For providers of professional services, which is what most outsourcing companies from Latin America and the Caribbean offer U.S. companies, one of the best pieces of authority content is books. In fact, Lee Frederiksen, CEO and Founder of Hinge Marketing, a firm that specializes in marketing for professional services firms, believes that every consulting company founder or CEO should write a book.
In one of his blog posts he wrote, “’Our management team has read your book, and it really reflects what we would like to do… so obviously you are already at the top of our short list.’ This is pretty much verbatim the opening line of a phone call that I received from a well-qualified prospective client last week.”
Frederiksen went on to explain the prospect wasn’t even on their database of target accounts. He hadn’t even heard of the firm.
Books are great because of the packaging, especially if you have a paperback or hardback version of your book. You can have the same content spread out over twenty-five blog posts, but if it’s published in a book, it has more prestige; more “caché.”
The book Software Without Borders was the key that helped Steve Mezak turn his company, Accelerance, the firm he created to help U.S. executives outsource their software development, into the success it is today.
In the book, Mezak provides CIOs and directors of engineering a roadmap to outsourcing software development – while positioning himself as a leader in the space, and helping to shape the criteria for how outsourcing providers are chosen. In other words, the book educated U.S. software development executives in how to become an Accelerance client, positioning Accelerance as the only solution to a company’s outsourcing needs.
Marketing automation provider Hubspot benefitted from publishing the book Inbound, co-authored by co-founders Brian Halligan and Dharmesh Shah. The book helped Hubspot coin the term “inbound marketing,” and turn it into one of the most popular internet marketing methodologies today.
Now the term, inbound marketing, has become the de facto B2B marketing approach, and is intimately tied to Hubspot software through their authoritative book, as well as their popular blog.
Another marketing software provider, ClickFunnels, co-founded by marketing guru Russell Brunson, has benefitted by publishing two best-selling books: Dotcom Secrets and Expert Secrets, both authored by Russell Brunson.
Brunson uses both books as the front-end to attract every prospect through their sales funnels.
Reports, also referred to as white papers or eBooks, are the next type of authority content. But this is not the typical type of free report. The type of report that constitutes authority content is original research introducing new data into the marketplace of ideas.
New research is especially important when trying to establish authority with C-level executives in markets that are very data-oriented.
In 2013, Big Data provider Infochimps used this tactic to successfully pivot their business model and attract a completely different type of prospect. Originally created as a seller of data, they quickly realized companies would not spend money to obtain data, since so much of it was available for free. They were stuck with high capacity servers designed to crunch petabytes of data. They realized there was a better market opportunity offering their excess capacity as “Big Data-on demand” providers.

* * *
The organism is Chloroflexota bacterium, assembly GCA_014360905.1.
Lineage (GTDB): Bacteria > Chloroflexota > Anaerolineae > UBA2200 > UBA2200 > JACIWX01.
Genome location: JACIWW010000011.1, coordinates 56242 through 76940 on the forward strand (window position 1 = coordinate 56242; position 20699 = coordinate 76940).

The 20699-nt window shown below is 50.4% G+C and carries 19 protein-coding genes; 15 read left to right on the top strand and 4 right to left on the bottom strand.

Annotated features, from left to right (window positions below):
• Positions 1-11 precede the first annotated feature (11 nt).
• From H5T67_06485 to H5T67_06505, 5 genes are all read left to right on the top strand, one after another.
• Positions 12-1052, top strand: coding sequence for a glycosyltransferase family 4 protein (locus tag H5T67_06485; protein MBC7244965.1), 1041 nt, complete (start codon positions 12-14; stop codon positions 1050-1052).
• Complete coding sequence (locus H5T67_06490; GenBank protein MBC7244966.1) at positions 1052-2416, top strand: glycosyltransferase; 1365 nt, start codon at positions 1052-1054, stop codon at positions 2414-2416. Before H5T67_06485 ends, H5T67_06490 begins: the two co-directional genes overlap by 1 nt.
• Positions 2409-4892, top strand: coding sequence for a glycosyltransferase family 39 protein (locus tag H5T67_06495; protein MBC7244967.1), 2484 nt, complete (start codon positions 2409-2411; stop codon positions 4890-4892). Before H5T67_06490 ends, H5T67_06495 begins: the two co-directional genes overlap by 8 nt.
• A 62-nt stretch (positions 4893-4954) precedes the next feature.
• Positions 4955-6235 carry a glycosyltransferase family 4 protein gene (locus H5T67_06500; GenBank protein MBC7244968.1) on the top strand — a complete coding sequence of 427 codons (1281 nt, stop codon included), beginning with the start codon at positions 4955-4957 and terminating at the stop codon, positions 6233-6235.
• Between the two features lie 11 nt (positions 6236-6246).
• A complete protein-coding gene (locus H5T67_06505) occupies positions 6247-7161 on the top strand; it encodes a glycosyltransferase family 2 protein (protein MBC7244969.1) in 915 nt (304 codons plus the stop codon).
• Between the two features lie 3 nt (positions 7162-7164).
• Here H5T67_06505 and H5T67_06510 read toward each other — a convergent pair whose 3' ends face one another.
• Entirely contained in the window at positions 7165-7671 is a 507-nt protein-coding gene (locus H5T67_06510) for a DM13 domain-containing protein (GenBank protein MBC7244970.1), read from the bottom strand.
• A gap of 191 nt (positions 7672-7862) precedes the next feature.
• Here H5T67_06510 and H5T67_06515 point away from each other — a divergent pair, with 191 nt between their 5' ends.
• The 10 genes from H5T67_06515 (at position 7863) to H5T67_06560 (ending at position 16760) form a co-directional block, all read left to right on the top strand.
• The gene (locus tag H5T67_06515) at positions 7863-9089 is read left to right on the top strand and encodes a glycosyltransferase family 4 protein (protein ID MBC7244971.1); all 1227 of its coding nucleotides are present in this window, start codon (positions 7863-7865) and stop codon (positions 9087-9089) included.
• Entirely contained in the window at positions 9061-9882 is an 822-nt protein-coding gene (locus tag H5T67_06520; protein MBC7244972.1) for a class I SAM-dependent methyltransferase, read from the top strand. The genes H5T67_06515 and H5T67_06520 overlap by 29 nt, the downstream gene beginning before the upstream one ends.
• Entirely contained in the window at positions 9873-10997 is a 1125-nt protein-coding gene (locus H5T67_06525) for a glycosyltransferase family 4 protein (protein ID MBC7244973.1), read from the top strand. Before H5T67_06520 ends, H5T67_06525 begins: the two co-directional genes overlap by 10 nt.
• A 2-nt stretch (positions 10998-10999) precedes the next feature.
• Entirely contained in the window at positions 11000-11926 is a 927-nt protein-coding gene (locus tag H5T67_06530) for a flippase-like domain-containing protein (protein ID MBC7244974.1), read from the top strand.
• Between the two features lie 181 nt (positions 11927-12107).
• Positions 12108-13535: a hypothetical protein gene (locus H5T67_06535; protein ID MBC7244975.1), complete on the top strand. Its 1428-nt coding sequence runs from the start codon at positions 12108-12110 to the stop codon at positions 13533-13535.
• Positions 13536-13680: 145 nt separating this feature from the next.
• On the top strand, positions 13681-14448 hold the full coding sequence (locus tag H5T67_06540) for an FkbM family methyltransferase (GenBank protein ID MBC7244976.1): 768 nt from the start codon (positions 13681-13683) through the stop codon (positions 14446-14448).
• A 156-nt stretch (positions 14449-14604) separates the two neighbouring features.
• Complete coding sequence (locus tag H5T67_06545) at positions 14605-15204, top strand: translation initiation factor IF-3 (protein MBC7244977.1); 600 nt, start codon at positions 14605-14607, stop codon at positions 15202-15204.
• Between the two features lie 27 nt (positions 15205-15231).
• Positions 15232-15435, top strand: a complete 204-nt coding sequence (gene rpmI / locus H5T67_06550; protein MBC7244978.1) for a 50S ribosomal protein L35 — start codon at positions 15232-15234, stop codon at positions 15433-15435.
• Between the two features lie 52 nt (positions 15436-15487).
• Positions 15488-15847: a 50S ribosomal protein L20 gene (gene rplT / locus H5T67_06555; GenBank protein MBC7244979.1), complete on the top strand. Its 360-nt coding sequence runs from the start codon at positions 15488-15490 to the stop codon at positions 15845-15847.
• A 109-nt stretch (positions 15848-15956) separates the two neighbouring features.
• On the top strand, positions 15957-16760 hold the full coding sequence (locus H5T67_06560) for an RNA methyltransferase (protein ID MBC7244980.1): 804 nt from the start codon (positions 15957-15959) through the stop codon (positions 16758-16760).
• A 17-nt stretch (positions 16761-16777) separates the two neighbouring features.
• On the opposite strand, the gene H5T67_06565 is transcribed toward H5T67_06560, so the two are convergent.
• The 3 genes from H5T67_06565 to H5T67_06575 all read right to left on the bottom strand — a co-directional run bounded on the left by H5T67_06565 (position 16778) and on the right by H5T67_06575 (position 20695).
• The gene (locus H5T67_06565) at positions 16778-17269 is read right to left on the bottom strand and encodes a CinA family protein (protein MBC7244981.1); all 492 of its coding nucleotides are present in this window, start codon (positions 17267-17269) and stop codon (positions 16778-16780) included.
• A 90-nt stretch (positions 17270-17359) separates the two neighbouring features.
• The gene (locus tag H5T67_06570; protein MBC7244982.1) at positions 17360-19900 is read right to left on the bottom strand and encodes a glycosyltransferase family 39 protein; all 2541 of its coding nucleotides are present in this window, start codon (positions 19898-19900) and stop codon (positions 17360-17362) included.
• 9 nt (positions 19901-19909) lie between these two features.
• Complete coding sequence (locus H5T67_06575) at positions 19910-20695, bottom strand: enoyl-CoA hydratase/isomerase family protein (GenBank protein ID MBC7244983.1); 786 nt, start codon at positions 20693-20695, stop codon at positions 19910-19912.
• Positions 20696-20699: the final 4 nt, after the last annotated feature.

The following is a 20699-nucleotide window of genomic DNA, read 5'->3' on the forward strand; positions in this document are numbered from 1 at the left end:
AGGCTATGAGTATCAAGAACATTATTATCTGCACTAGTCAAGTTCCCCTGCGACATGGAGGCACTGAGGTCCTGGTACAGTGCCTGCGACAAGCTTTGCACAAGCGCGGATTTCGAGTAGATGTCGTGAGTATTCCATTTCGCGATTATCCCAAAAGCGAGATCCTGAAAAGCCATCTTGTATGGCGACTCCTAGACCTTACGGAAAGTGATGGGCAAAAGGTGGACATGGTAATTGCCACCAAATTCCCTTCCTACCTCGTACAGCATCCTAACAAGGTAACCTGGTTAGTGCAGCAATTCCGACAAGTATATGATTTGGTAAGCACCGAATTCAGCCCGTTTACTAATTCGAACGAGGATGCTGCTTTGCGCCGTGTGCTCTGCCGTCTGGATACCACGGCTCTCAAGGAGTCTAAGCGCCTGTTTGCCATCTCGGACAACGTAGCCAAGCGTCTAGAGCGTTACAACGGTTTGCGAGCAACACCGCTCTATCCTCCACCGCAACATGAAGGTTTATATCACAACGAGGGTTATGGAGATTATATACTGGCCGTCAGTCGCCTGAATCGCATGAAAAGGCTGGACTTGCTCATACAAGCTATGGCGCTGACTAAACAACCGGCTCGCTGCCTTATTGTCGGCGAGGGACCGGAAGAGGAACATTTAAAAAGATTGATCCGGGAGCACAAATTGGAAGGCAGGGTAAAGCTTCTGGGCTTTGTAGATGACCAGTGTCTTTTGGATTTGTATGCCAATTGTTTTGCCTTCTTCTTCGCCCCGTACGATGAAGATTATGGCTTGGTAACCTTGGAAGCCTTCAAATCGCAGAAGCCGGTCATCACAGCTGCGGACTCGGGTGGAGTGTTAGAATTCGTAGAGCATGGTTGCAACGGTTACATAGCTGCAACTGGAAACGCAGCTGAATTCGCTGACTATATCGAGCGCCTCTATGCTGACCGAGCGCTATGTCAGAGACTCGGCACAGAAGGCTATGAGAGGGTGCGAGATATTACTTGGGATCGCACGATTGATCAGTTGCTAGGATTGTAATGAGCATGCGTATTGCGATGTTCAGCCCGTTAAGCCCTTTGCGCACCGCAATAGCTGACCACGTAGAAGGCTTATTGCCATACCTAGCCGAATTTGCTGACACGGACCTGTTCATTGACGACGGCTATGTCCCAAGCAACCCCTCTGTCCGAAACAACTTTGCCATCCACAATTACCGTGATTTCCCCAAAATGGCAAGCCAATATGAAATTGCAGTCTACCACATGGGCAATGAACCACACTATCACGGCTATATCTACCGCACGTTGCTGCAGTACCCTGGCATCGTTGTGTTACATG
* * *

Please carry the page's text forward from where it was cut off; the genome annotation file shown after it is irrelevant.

Their target market changed, so they had to acquire a completely new set of prospects. Their VC firm and board of directors had given them an aggressive timeline to attract hundreds of new leads and clients in their target market, leaving Marketing Director, Amanda McGuckin Hager with the task of achieving a very aggressive goal.
Partnering with the SQL Server Worldwide User Group (SSWUG), McGuckin Hager and her team surveyed SSWUG members, almost all of them database administrators, to gain intelligence about the state of big data and to identify the market opportunity.
McGuckin Hager said they commissioned the study to confirm their assumptions about big data and the cloud, but were surprised to find that most database administrators were not interested in the cloud.
What they did discover was very revealing: “Nearly 55 percent of big data projects fail.”
They published the study in a report entitled CIOs & Big Data: What Your IT Team Wants You to Know. It was the first report of its kind providing never-before-seen stats and insight into the big data phenomenon. They also produced an infographic to support their findings.
To give the report a push, McGuckin Hager hired a PR consultant, Jeff Salzgeber, to promote it. Describing him as an “old-school” PR pro who worked the phones, Salzgeber convinced some of the most prestigious publications to write stories about the research.
The report’s findings became some of the most cited research in the big data industry. In fact, the sentence, “. . . 55 percent of big data projects fail” has been quoted repeatedly by high profile publications such as Forbes, Computer Weekly, and the Wall Street Journal. It produces 641,000 results in Google searches.
They were also able to increase their in-house database by 94%, and their opportunity pipeline by 358%.
What lessons can we extrapolate from the Infochimps experience?
There are a few that are easy to duplicate, and some that require good timing:
Produce original research. Producing original research is a great way to establish yourself as an authority in your industry. You’ll add value to your audience while distinguishing yourself from the millions of “me, too” content creators.